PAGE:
When a disaster strikes, the Federal Emergency Management Agency is an important resource when needed. However, there are often misconceptions about how the help works.
There is a very specific process homeowners must go through before they can receive grant money from FEMA. Now, home and business owners in Jerauld, Lincoln, and Union counties are one step closer to getting that help.
When destructive weather hits, the state often calls on FEMA and the Small Business Administration to do what's called a preliminary damage assessment.
"During that assessment, the state, local, and federal teams go out, and they'll look at not all of the damage, but to look at some of the damage to be able to get a good picture of what's going on,” FEMA External Affairs Specialist Laurie Hassell said.
That step is complete for three South Dakota Counties that are dealing with damage from severe weather that hit June 13th through the 20th. The next step is to gather the information, assess how much the State can assist, and then send that information to Governor Daugaard.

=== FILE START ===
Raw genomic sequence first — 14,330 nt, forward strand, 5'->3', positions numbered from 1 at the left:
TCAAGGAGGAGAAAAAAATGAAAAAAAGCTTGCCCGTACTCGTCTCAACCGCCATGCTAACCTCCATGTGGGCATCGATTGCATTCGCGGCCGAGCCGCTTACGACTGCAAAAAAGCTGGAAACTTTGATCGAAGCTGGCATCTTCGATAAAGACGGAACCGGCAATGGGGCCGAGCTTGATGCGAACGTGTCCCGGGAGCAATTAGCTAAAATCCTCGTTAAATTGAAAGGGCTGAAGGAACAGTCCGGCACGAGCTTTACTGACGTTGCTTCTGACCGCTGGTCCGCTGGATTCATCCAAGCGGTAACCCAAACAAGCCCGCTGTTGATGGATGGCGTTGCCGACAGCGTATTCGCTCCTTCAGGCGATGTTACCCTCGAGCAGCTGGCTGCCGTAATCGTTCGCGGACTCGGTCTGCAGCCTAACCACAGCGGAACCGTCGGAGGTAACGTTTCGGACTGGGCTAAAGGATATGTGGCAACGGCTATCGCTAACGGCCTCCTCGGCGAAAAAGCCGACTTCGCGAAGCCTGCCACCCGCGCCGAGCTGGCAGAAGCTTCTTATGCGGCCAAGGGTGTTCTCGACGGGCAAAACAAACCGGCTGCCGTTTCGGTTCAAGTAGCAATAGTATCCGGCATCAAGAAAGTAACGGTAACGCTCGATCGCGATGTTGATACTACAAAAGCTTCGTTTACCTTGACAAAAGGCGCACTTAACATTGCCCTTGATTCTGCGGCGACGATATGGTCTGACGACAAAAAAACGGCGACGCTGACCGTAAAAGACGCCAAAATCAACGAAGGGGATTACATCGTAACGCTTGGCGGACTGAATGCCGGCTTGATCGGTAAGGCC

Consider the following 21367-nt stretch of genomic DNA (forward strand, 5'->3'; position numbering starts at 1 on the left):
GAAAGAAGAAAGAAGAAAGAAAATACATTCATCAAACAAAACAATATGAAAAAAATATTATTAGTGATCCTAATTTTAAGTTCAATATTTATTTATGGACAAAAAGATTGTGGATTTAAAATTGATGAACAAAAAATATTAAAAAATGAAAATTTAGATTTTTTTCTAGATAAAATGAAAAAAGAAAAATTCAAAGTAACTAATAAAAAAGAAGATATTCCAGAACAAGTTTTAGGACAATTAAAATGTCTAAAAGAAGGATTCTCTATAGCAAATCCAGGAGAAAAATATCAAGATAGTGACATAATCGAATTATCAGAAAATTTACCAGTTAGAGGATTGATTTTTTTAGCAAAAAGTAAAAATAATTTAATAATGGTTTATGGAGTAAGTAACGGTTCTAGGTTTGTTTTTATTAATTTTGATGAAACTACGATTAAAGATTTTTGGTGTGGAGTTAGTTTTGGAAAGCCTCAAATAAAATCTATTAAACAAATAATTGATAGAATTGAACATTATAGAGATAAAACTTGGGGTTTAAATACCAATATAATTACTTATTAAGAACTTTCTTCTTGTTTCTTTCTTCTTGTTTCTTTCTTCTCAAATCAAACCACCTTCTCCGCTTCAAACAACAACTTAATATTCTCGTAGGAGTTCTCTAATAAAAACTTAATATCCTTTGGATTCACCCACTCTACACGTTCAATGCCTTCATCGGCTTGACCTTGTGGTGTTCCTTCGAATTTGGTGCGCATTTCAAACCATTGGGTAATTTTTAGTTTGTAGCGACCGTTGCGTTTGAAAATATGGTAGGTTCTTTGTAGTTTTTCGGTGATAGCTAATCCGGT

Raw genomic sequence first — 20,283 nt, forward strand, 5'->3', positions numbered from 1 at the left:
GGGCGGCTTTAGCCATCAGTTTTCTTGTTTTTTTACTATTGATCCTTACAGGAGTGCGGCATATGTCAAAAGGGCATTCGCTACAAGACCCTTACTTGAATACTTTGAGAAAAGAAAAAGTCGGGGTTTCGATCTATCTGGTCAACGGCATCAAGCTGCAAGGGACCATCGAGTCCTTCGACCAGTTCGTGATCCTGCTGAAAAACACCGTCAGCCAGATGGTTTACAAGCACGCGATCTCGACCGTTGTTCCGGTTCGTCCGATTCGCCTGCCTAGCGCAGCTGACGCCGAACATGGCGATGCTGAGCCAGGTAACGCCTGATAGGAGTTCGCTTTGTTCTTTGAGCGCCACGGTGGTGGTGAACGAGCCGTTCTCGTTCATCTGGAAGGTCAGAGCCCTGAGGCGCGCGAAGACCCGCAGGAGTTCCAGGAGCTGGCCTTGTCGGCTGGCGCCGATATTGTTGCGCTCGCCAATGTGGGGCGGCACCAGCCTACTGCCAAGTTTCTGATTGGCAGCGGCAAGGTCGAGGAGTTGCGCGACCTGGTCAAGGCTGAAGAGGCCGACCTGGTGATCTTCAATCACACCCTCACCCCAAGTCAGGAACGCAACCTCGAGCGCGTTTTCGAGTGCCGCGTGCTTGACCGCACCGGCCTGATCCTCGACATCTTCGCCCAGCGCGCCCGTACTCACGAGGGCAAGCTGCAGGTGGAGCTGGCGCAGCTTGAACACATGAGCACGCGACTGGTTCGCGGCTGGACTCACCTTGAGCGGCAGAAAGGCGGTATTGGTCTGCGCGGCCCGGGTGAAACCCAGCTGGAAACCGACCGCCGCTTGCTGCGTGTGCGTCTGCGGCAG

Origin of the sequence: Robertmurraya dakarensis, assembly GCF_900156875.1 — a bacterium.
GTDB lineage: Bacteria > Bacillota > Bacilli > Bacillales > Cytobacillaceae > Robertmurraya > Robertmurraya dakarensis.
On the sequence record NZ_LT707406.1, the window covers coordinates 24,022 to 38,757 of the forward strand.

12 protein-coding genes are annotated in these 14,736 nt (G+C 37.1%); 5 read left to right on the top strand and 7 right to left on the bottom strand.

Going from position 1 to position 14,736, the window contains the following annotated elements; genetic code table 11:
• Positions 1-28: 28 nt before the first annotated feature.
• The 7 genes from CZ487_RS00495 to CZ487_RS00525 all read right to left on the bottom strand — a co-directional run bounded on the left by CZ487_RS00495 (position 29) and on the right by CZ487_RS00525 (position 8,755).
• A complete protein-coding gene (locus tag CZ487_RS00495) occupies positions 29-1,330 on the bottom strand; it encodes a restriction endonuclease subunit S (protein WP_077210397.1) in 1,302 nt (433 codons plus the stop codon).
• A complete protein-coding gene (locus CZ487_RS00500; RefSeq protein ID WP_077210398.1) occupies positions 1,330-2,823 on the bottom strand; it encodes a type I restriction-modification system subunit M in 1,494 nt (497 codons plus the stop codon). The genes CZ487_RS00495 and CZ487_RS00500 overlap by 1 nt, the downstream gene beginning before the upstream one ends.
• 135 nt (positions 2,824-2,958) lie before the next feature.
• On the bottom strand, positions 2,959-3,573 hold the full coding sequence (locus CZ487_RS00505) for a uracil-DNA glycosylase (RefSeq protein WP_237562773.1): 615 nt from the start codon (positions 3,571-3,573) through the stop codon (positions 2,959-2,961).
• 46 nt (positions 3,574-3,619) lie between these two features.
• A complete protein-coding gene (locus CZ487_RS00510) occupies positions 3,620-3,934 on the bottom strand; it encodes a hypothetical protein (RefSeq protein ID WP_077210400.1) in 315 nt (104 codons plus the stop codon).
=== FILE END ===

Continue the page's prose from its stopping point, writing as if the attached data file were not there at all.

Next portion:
"Who makes a determination whether or not to request a Presidential Disaster Declaration,” Hassell said.
If Daugaard decides to ask Washington for help, the regional and national FEMA offices will review the information before sending it to the President. If he grants the declaration, affected residents will be able to apply for grants for things such as safe housing and repairs. Next, an inspector visits the home or business to assess the damage.
"When that determination is made, and money is provided to them, they do receive a letter telling them what that money should be used for. It is for their definite disaster-related needs," Hassell said.
Hassell says FEMA cannot duplicate any benefits that have been provided by an individual's insurance company.
With another round of rain in the forecast, Lincoln County Emergency Manager Harold Timmerman says communities need to be prepared.
"Be ready to pump your basement again, and of course, be careful on every road that we have in our county system, because there's still a lot of work being done on them."
That's true for many communities throughout eastern KELOLAND.